US4665447 *Dec 13, 1983May 12, 1987Sony CorporationMethod and apparatus for recording a digital information signal and tracking pilot signals at different locations in the track
US4679098 *Mar 6, 1986Jul 7, 1987Ampex CorporationVideo tape transport servo for variable tape speed control
EP0117753A2 *Feb 27, 1984Sep 5, 1984Sony CorporationMethods of and apparatus for recording digital information signals
EP0171266A2 *Aug 1, 1985Feb 12, 1986Sony CorporationRecording digital information signals
JPH05317302A * Title not available
Non-Patent Citations
Reference
1 *IBM TDB, vol. 18, No. 10, Mar. 1976, R. K. Oswald, Track Following Servo System, pp. 3424 3425.
2 *IBM TDB, vol. 19, No. 3, Aug. 1976, Lewkowicz et al., Tri Bit Servo Detection, pp. 810 813.
3IBM-TDB, vol. 18, No. 10, Mar. 1976, R. K. Oswald, Track Following Servo System, pp. 3424-3425.
4IBM-TDB, vol. 19, No. 3, Aug. 1976, Lewkowicz et al., Tri-Bit Servo Detection, pp. 810-813.
Referenced by
Citing PatentFiling datePublication dateApplicantTitle
US5050018 *Apr 19, 1990Sep 17, 1991Exabyte CorporationApparatus and method for reading helically recorded tracks and rereading tracks as necessary
US5065261 *Nov 9, 1989Nov 12, 1991Exabyte CorporationMethod and apparatus for synchronizing timing signals for helical scan recorder
US5068757 *Nov 9, 1989Nov 26, 1991Exabyte CorporationServo tracking for helical scan recorder
US5142422 *Mar 15, 1991Aug 25, 1992Exabyte CorporationDual channel helical recorder
US5191491 *Nov 9, 1990Mar 2, 1993Exabyte CorporationMethod and apparatus for reading distorted helical stripes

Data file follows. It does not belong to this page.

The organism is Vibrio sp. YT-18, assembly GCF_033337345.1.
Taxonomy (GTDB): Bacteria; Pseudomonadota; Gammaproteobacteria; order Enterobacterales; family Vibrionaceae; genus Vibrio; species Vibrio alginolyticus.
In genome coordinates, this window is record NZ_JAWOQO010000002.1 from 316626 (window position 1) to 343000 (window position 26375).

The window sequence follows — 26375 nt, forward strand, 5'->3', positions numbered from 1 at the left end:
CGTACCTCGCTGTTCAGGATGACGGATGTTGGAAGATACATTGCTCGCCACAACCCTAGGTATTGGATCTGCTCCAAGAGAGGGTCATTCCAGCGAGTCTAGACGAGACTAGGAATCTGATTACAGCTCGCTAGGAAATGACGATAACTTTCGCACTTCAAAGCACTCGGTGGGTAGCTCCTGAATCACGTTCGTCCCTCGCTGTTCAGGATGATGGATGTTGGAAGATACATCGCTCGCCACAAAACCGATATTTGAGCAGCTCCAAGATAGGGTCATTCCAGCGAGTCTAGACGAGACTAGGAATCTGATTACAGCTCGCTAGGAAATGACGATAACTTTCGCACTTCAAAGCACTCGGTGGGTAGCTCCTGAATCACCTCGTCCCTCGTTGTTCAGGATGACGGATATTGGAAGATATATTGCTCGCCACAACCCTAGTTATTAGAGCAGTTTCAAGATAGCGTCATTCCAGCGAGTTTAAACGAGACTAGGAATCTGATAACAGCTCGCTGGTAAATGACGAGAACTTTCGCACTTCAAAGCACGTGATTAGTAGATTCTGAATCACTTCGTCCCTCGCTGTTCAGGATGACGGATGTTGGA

US5349481 *Jun 10, 1993Sep 20, 1994Exabyte CorporationApparatus and method for distorted track data recovery by rewinding and re-reading the tape at a slower than nominal speed
US5369285 *Dec 10, 1993Nov 29, 1994Exabyte CorporationMethod and apparatus for optical detection of cleaning medium in an information storage drive
US5394277 *Oct 2, 1992Feb 28, 1995Tandberg Data A/SMethod for determining servo track pair position and longitudinal tape position for a tape using dedicated servo format
US5426355 *Nov 12, 1993Jun 20, 1995Exabyte CorporationPower-off motor deceleration control system
US5535068 *Jan 12, 1994Jul 9, 1996Exabyte CorporationHelical scan method and apparatus for adjusting media speed to read non-native formats
US5568327 *Dec 7, 1994Oct 22, 1996Tandberg Data AsMethod for determining the tape position using dedicated servo format
US5602694 *Sep 13, 1995Feb 11, 1997Exabyte CorporationCapstanless helical drive system
US5623380 *Jun 5, 1995Apr 22, 1997Sony CorporationCircuit and method for controlling head tracking based on an average of reproduced pilot signals from each recording unit
US5680269 *Nov 10, 1994Oct 21, 1997Exabyte CorporationMethod and apparatus for controlling media linear speed in a helical scan recorder by reading servo information just after writing the servo information
US5689382 *Jun 7, 1995Nov 18, 1997Exabyte CorporationMethod and apparatus for determining head parameter for helical scan recorder
US5726826 *Jun 6, 1995Mar 10, 1998Exabyte CorporationCapstanless helical drive system
US5731921 *Nov 21, 1995Mar 24, 1998Exabyte CorporationMethod and apparatus for determining and using head parameters in a hellical scan recorder
US5734518 *Jun 7, 1995Mar 31, 1998Exabyte CorporationMethod and apparatus for determing desired rotational velocity of take-up reel for helical scan recorder
US5892347 *Oct 23, 1995Apr 6, 1999Exabyte CorporationTape drive with high performance gain amplifier using radio frequency dielectric heating
US5973875 *Apr 15, 1997Oct 26, 1999Exabyte CorporationMethod and apparatus for determining and using head parameters in a helical scan recorder
US5978165 *Mar 27, 1997Nov 2, 1999Exabyte CorporationMethod of determining axial offset distance in helical scan tape drive